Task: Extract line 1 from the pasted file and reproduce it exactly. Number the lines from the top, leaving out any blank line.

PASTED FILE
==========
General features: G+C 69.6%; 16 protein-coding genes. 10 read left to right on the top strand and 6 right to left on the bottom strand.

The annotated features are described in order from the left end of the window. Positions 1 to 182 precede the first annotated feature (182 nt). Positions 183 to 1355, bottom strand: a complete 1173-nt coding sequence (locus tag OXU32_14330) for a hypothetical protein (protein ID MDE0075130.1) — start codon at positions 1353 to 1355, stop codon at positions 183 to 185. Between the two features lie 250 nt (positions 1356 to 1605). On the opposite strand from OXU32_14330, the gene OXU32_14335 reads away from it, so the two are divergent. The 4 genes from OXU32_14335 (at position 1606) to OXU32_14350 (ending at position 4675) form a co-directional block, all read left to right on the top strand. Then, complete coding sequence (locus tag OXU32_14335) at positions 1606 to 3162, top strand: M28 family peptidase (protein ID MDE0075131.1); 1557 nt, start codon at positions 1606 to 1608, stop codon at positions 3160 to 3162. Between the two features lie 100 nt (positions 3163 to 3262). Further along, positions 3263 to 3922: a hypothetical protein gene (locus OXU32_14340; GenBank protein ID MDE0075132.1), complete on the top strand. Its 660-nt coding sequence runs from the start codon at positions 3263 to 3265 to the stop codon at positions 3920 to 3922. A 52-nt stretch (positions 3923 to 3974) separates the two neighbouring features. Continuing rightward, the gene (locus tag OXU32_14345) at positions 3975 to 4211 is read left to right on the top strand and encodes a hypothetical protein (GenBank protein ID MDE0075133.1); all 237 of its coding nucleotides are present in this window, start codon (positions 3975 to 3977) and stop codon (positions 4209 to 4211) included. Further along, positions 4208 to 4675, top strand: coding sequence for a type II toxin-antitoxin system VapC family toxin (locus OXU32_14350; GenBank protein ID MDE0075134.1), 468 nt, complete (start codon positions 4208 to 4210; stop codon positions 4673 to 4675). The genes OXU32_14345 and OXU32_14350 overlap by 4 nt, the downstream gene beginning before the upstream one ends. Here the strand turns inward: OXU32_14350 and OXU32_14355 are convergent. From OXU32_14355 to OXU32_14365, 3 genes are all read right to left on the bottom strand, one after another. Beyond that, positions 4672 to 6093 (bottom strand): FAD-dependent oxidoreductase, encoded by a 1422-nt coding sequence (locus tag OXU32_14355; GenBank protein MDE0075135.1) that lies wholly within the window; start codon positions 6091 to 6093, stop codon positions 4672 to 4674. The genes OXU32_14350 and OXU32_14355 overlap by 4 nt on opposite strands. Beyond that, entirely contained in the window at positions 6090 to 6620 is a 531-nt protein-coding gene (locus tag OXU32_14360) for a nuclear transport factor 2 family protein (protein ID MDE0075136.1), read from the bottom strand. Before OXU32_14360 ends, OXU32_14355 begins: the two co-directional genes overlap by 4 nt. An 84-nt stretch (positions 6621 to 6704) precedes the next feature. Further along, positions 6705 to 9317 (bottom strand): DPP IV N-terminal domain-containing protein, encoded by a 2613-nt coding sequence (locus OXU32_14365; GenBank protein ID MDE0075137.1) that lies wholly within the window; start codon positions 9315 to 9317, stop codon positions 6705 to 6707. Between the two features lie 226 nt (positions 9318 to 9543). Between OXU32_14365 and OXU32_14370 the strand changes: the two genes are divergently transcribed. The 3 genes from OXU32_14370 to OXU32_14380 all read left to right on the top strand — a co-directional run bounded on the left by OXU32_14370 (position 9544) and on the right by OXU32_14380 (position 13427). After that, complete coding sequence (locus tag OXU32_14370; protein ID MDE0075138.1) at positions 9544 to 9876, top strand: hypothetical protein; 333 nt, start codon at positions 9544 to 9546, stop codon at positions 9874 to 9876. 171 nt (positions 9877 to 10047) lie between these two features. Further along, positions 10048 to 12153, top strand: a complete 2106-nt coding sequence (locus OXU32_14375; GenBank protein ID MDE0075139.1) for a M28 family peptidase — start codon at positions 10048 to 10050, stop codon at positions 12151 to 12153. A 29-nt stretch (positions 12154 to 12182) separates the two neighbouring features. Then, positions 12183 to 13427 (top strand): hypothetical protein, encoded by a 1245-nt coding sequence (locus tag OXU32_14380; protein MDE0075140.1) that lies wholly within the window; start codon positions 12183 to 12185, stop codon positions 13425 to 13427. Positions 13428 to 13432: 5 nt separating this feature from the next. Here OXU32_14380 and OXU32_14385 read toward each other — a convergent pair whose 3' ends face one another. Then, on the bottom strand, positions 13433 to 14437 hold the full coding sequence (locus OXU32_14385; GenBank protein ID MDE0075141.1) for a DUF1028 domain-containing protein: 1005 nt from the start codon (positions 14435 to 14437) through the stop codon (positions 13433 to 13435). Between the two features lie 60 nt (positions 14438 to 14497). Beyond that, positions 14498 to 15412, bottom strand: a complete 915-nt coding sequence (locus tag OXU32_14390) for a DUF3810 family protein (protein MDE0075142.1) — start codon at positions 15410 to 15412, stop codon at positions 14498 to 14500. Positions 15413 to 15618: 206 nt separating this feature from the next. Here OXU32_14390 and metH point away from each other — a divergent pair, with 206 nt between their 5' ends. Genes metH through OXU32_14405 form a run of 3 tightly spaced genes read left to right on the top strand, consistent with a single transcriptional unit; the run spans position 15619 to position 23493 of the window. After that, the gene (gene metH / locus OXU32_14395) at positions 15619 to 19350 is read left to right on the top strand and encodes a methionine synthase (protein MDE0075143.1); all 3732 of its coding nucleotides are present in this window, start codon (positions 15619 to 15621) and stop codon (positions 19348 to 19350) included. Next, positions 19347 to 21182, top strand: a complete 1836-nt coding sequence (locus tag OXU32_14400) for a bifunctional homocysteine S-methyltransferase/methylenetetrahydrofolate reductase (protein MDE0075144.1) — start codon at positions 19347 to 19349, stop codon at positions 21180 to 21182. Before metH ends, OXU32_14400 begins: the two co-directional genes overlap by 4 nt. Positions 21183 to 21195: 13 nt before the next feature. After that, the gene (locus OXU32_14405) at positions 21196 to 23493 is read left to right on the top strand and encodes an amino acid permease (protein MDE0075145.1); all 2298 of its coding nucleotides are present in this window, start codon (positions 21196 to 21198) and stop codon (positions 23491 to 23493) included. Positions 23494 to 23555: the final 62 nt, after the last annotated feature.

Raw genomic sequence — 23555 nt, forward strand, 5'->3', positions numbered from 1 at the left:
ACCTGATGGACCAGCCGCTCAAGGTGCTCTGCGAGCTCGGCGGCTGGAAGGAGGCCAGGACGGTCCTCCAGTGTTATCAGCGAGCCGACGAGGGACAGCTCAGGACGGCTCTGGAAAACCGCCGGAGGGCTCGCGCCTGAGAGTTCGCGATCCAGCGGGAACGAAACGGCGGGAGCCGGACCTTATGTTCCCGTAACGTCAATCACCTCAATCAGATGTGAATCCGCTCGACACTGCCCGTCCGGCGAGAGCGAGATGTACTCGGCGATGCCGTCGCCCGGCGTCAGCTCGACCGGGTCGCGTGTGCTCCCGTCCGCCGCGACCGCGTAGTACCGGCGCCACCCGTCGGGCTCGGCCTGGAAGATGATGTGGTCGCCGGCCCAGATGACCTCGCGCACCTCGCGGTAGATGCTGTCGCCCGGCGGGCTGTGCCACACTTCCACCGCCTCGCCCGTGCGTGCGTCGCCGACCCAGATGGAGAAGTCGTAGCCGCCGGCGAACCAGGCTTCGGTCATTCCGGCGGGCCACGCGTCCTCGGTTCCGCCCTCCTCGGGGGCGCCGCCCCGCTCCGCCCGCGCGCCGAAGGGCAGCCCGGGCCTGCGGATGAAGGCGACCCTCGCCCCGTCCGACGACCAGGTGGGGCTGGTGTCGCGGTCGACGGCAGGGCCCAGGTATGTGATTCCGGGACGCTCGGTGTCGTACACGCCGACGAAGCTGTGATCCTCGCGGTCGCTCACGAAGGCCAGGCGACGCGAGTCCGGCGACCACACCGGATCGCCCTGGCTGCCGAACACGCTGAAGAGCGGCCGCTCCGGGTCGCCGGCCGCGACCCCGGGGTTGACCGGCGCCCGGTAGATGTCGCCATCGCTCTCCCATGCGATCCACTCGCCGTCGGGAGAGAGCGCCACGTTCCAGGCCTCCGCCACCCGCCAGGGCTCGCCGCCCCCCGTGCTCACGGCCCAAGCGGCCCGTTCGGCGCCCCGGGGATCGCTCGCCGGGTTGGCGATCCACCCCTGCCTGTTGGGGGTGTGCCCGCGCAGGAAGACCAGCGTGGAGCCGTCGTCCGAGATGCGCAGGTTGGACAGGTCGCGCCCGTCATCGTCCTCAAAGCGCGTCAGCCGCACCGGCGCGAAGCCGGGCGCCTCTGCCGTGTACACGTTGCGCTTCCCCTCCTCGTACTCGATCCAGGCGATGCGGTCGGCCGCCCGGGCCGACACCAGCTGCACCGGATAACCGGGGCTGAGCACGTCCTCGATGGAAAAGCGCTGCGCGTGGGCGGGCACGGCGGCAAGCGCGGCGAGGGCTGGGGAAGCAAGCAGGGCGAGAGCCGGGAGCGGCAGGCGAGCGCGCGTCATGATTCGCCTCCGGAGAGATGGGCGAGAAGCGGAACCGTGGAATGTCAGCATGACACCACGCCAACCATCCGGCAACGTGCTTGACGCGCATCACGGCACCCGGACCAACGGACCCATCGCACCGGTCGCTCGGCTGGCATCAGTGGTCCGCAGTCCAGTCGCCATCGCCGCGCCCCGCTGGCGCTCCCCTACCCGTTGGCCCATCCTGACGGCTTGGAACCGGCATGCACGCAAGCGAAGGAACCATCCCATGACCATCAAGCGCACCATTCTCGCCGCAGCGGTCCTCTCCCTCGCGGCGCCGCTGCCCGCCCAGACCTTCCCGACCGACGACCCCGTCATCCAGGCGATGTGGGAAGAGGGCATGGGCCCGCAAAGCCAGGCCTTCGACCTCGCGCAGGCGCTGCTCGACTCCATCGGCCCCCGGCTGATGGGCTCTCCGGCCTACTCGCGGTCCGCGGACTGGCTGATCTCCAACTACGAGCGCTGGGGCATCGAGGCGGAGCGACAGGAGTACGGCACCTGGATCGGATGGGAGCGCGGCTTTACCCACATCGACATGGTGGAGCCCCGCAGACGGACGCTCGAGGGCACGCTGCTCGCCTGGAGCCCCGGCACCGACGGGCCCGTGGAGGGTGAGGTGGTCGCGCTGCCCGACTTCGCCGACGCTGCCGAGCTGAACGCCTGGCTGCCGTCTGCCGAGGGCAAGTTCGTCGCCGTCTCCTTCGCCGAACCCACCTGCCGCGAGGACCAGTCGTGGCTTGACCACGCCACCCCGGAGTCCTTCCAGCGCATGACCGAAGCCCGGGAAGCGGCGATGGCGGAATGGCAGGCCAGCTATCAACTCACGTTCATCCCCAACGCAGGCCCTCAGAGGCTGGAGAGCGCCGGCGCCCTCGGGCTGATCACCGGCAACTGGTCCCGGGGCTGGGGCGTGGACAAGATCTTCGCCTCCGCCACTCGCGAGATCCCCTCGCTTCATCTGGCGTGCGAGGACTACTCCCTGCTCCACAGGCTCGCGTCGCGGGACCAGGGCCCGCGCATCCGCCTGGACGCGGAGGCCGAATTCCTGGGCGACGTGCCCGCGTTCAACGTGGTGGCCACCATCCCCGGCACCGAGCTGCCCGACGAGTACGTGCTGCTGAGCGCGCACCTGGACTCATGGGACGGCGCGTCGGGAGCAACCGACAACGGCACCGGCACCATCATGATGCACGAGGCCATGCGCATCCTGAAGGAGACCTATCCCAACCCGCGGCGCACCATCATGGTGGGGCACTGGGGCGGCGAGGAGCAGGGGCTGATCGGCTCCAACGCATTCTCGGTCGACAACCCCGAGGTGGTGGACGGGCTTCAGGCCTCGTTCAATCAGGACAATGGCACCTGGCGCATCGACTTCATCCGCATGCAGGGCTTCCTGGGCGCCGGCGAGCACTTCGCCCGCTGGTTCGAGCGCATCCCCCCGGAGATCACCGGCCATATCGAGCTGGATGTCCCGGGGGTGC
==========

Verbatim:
General features: G+C 69.6%; 16 protein-coding genes. 10 read left to right on the top strand and 6 right to left on the bottom strand.